On December 2, 2013

In a recent report, an attorney and a wealth adviser asserted that citizens in Colorado and other parts of the United States might need to change the way they are preparing for the future. Although estate planning was once solely the domain of the exceptionally wealthy, the attorney noted that anyone who owns property, has children or could inherit money in the future should engage in some level of estate planning.

In addition to promoting estate planning as a general practice, the advisers said that modern plans needed to focus on more than just reducing tax obligations. Although tax-mitigation strategies once made up the bulk of planning activities, increasing life expectancy now necessitates additional elder law planning. The attorney suggested that naming a power of attorney, designating healthcare proxies and assigning guardians for one’s children were essential practices for anyone who wanted to ensure that their instructions would be followed regardless of their income and holdings.

Coloradans were also cautioned to be thorough in the identification of their assets and evaluation of their plans. In addition to holdings like retirement savings, the attorney advised that people keep tabs on the cash value of any real estate, corporate investments and insurance policies they wanted to entrust to their loved ones after death.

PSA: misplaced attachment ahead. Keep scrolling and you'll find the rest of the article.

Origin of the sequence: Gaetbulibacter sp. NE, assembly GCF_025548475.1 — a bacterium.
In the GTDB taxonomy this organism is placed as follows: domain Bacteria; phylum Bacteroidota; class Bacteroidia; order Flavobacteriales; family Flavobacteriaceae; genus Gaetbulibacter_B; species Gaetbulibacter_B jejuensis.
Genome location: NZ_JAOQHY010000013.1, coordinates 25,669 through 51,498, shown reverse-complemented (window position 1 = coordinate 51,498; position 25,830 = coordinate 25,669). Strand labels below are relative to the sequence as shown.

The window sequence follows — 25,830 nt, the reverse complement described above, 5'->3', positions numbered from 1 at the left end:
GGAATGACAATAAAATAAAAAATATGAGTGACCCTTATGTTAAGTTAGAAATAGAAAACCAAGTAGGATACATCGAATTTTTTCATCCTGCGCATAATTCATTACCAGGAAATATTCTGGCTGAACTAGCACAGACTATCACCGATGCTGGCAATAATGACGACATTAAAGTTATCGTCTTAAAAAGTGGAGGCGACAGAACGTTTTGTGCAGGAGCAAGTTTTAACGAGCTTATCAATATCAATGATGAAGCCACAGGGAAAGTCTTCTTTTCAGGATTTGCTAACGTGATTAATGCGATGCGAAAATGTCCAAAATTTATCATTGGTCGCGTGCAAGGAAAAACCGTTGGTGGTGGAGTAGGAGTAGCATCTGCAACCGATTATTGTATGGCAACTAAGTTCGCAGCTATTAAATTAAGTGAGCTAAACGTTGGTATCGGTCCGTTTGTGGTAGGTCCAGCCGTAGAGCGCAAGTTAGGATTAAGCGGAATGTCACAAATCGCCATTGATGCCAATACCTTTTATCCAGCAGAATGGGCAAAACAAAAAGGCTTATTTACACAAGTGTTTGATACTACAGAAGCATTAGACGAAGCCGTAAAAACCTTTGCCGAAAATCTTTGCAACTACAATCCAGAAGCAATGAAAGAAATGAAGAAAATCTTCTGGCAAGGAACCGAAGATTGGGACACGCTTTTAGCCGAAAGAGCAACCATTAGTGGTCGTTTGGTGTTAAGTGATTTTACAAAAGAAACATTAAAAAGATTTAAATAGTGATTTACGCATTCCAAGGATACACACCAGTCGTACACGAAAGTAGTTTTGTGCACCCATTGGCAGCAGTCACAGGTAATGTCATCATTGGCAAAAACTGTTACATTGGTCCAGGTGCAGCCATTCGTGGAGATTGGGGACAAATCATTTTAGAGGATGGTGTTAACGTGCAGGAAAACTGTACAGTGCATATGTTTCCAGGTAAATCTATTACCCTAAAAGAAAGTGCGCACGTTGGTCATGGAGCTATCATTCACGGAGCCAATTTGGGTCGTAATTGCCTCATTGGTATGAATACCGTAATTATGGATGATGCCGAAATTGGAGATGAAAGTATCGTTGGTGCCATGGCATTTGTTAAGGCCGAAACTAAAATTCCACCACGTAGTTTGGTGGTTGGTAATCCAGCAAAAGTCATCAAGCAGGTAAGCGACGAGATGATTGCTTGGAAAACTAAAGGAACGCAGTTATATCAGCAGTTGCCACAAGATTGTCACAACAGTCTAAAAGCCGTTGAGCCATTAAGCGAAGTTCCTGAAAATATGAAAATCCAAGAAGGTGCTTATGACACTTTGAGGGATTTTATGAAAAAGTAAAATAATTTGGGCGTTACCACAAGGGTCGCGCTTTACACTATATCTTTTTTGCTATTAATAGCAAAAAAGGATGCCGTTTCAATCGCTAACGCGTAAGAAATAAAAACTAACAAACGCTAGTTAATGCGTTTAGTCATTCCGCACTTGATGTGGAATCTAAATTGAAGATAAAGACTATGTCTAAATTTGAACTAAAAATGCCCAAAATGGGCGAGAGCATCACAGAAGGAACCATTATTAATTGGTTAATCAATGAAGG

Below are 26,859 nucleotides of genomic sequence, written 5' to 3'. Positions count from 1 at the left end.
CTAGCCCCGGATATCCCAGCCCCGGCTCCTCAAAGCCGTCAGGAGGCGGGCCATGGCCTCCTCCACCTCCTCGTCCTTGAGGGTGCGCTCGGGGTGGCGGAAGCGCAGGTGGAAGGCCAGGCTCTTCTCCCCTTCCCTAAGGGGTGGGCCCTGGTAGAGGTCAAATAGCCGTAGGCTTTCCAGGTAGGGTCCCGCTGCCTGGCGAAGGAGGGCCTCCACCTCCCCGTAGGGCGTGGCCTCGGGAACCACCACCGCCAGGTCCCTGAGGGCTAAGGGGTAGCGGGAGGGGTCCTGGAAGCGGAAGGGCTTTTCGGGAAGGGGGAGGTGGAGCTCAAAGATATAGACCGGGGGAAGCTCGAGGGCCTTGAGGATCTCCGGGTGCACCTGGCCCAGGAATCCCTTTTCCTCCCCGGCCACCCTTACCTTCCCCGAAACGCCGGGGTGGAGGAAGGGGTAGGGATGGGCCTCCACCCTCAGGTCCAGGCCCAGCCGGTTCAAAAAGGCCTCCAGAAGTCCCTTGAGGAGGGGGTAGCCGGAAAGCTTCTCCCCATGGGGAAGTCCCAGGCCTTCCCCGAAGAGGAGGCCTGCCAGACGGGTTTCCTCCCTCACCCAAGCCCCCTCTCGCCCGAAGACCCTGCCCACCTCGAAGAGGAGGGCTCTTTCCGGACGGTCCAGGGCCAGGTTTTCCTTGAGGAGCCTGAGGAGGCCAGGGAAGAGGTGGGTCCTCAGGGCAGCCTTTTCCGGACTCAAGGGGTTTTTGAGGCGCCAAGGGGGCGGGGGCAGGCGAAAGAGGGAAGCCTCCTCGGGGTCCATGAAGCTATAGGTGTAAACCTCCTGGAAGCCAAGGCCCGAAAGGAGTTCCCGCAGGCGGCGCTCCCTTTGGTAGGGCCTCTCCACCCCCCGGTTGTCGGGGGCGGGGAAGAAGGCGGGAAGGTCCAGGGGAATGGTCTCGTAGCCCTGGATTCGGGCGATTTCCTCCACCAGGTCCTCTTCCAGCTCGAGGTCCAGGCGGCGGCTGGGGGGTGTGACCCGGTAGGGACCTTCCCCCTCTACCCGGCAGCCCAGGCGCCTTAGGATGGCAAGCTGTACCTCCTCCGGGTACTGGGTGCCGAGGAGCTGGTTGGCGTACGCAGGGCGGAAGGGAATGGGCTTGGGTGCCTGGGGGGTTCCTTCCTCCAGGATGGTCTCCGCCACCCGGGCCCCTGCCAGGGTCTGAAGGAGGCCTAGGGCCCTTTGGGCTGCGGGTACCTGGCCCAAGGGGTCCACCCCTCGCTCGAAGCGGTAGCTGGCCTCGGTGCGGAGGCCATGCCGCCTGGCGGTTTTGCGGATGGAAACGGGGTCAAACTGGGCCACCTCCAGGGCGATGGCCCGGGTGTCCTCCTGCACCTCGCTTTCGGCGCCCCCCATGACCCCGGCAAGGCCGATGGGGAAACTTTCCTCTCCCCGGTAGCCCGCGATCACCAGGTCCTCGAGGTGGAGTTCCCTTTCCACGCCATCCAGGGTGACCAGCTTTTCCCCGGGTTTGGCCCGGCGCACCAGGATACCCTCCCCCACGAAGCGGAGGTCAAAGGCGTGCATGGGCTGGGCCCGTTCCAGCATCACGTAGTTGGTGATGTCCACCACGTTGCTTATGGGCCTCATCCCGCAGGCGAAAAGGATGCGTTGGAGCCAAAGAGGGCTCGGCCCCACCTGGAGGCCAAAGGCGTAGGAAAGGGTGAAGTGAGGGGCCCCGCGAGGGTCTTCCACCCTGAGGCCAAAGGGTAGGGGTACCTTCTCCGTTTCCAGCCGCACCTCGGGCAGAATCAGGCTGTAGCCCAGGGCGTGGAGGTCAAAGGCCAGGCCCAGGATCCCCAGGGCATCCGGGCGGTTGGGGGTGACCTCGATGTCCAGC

Planning for the future can be difficult without guidance. Estate taxes and inheritance laws may reduce the amount of property that is actually received by one’s beneficiaries, and it is hard to foresee the effects that future rules will have on plans. Changes in one’s personal situation, such as childbirth or spousal separations, might make people reconsider their beneficiary designations and reduce the efficacy of old plans. Attorneys may be able to help these individuals provide for their loved ones by coming up with a plan that meets their current goals yet remains flexible.

Source: Forbes, “How To Inherit Wealth Without Screwing Up“, Larry Light, November 22, 2013

Categories: Estate Planning

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